For over a century, plant fertilization has been thought to depend on the fertility of a single pollen tube. However, we reported recently a "fertilization recovery system" in flowering plants that actively rescues failed fertilization of a defective mutant pollen tube by attracting a second, functional pollen tube. In typical flowering plants, two synergid cells beside the egg cell attract pollen tubes, one of which degenerates upon pollen tube discharge. We observed that fertilization was rescued when the second synergid cell accepted a wild-type pollen tube. Our results suggest that flowering plants precisely control the number of pollen tubes that arrive at each ovule and use a fertilization recovery mechanism to maximize the likelihood of successful seed set. Restricted pollination experiments showed that if sufficient pollen grains are provided, ovules attract a second pollen tube for recovery. These results support our previous finding that a long period of time is required for ovules to complete the system.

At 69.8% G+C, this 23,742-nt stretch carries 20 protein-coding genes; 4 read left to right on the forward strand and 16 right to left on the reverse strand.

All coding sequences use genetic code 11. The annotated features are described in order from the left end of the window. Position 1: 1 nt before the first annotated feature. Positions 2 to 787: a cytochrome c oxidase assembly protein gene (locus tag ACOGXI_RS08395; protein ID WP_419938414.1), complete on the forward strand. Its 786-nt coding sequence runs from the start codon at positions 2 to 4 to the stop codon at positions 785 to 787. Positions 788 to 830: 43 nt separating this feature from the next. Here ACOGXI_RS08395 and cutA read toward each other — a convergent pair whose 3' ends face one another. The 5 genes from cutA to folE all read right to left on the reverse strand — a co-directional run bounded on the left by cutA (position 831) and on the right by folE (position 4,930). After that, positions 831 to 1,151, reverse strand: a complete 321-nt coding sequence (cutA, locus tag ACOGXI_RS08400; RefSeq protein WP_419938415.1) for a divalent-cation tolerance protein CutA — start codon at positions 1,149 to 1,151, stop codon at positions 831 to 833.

Keywords: enhanced fertility phenotype; fertilization recovery system; persistent synergid cells; polysiphonogamy; restricted pollination; two pollen tubes.